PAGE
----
The Weakest Link
“Pass it on – or die.”
Director: Deon Taylor / Writers: Deon Taylor & Michael J. Pagan / Cast: Nikki Reed, Michael J. Pagan, Keith David, Cody Kasch, Cherilyn Wilson, Michael Bailey Smith, Brad Dourif, Betsy Russell, Matt Cohen, Noah Segan, Eliot Benjamin, Charles Fleischer.
Body Count: 7
“Ch-ch-ch-chain letters…” – remember that crummy daytime TV quiz? Kinda wish the same fate befell the contestants that drops into the laps of a group high school kids who randomly receive a chain letter – which is, in fact, an email – that warns of a horrible, bloody death should they fail to send it to a specified number of people. Chain Email doesn’t sound quite so sparky. Chain Mail?
As is so often the case, they’re presently learning about the dangers of technological progression from their intense teacher Dourif, just like the kids in Urban Legend are taking a class in urban legends or the myriad of ‘experiments in fear’ that any number of doomed college kids are dabbling in when they start getting offed.
Chain Letter serves up a series of brutal slayings courtesy of the Chain Man, a mystery killer who hunts them down if they delete or fail to forward the email within 24 hours. Beginning with a girl whose legs are each chained to the back of her parents’ cars. When they pull out of the drive and go in different directions… well, you can guess what happens.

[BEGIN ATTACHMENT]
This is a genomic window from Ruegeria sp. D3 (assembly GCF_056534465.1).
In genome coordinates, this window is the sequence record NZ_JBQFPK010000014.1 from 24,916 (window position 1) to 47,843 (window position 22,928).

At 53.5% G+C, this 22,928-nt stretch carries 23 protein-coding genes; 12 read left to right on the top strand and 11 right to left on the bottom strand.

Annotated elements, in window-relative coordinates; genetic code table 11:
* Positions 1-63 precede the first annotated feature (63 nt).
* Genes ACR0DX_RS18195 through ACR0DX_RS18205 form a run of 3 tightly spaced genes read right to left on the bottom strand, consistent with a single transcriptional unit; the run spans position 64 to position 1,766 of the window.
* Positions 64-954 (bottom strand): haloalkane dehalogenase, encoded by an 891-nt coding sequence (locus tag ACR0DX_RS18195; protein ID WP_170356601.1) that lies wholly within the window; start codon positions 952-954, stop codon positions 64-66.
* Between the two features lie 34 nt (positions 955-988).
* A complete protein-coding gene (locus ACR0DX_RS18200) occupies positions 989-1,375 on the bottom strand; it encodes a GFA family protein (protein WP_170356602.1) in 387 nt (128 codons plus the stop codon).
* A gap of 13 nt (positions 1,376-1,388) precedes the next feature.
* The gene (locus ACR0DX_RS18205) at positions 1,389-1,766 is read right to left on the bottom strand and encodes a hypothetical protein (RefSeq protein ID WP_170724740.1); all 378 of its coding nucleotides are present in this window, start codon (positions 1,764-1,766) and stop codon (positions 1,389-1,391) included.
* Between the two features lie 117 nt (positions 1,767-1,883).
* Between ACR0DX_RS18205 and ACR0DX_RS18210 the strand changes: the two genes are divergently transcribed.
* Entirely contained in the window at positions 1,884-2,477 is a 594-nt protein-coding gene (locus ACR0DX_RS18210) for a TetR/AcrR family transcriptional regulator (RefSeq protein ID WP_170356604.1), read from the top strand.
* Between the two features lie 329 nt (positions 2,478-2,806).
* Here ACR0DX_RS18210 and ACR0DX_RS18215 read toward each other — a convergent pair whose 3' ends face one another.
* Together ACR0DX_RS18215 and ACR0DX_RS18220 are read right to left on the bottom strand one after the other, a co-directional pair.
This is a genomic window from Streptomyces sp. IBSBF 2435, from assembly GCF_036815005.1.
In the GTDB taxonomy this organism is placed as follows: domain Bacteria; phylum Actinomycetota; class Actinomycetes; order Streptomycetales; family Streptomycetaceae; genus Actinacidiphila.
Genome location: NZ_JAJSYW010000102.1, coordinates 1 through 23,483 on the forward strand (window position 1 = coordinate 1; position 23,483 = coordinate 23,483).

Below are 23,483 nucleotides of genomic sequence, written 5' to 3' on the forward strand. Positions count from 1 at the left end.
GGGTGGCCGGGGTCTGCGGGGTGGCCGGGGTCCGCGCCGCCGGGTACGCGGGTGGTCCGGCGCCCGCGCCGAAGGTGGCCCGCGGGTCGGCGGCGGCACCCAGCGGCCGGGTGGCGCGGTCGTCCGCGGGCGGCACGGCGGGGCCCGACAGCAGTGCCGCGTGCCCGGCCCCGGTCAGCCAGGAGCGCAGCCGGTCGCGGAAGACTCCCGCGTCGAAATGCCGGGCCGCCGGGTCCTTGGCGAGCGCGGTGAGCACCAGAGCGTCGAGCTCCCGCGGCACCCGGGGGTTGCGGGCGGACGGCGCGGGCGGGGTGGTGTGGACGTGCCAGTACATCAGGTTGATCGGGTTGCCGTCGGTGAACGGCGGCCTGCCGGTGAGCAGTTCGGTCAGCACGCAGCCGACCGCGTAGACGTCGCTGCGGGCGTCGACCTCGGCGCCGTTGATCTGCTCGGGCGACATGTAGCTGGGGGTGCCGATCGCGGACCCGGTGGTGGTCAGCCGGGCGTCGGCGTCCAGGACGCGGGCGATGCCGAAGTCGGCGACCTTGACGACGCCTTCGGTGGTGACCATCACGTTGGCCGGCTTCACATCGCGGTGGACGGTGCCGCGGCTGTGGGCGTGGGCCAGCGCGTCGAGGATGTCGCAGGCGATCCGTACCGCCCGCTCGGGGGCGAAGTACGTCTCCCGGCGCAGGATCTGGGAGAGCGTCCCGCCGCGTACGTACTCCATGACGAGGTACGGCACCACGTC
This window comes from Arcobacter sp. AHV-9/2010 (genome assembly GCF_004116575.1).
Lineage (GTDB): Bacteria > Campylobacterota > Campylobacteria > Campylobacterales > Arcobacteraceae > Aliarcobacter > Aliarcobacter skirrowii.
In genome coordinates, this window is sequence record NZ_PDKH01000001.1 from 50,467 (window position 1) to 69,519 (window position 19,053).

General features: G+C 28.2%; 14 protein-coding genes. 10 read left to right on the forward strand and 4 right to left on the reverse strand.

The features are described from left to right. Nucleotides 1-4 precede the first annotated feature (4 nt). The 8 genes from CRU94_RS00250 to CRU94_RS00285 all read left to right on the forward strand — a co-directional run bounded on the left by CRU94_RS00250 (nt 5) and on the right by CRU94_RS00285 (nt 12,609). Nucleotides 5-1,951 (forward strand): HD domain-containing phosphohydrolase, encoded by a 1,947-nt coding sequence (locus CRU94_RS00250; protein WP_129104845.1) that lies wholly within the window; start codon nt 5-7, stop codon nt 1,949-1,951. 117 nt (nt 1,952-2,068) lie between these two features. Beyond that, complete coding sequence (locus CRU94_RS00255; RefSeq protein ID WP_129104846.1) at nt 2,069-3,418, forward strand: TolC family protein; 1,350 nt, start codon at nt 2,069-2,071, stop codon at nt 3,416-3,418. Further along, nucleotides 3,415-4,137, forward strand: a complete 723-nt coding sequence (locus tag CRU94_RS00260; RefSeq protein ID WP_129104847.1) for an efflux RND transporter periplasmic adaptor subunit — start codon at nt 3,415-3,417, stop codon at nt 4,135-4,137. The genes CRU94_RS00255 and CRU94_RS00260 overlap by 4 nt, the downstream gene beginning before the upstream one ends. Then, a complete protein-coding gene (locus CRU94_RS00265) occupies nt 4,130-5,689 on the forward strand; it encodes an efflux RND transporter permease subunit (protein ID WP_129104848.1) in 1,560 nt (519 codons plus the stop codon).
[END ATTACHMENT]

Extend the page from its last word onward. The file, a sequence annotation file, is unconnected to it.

After a couple of the group die gruesomely – really gruesomely – cops Keith David and Betsy Russell (the latter wasted in a thankless role that anyone could’ve phoned emailed in) begin investigating ideas of an anti-technology terrorist group, y’know the kind that targets gormless teenagers to make their point.
‘Cause EVERYONE cares about teenagers. How many times have we heard ‘no harm must come to the precious, adorable teenagers’ etc?
As it goes on, Chain Letter makes less and less sense: is it a slasher flick? Torture porn? Cop-hunts-killer thriller? Seems like no one can really decide but it bears most in common with a Saw-influenced take on the former, with lots of squealing dead teenagers, a smart girl trying to hold it together and solve the mystery before the killer comes after her but, as usual, no parents around when you’d expect them to be – like, when one of their kids dies and the other is likely to go next… further underscoring the fact that the terrorist group really picked a heartwrenching target group that the world clearly cares about losing.
Eventually, it sort of collapses under its own weight. I’m not sure if I stopped listening or zoned into another, less confusing dimension for a couple of moments, but there wasn’t really an explanation provided. There are some flashbacks which are supposed to “reveal” something to us but we couldn’t have known what they were in the first place and it reeks of an idea not thought out or one that quite arrogantly assumed it was good enough to warrant a sequel.
However, this problem is partially forgivable thanks to the neat twist, which loops back around to the beginning but leaves things on a downbeat note and the idea that the whole script was constructed around the twist and other elements were left to…well, the elements. Who cares if the rest of it doesn’t tie up – Lost managed alright?
Blurbs-of-interest: Deon Taylor co-directed 7eventy 5ive; Pagan was in See No Evil; Michael Bailey Smith was in Monster Man; Betsy Russell was in a few of the Saw films and Cheerleader Camp; Matt Cohen was in Boogeyman 2; Charles Fleischer was in the original A Nightmare on Elm Street and The Back Lot Murders; Brad Dourif is the voice of Chucky and was also in Color of Night, Dead Scared, Trauma, Urban Legend and the Halloween remakes; Keith David was later in Smiley.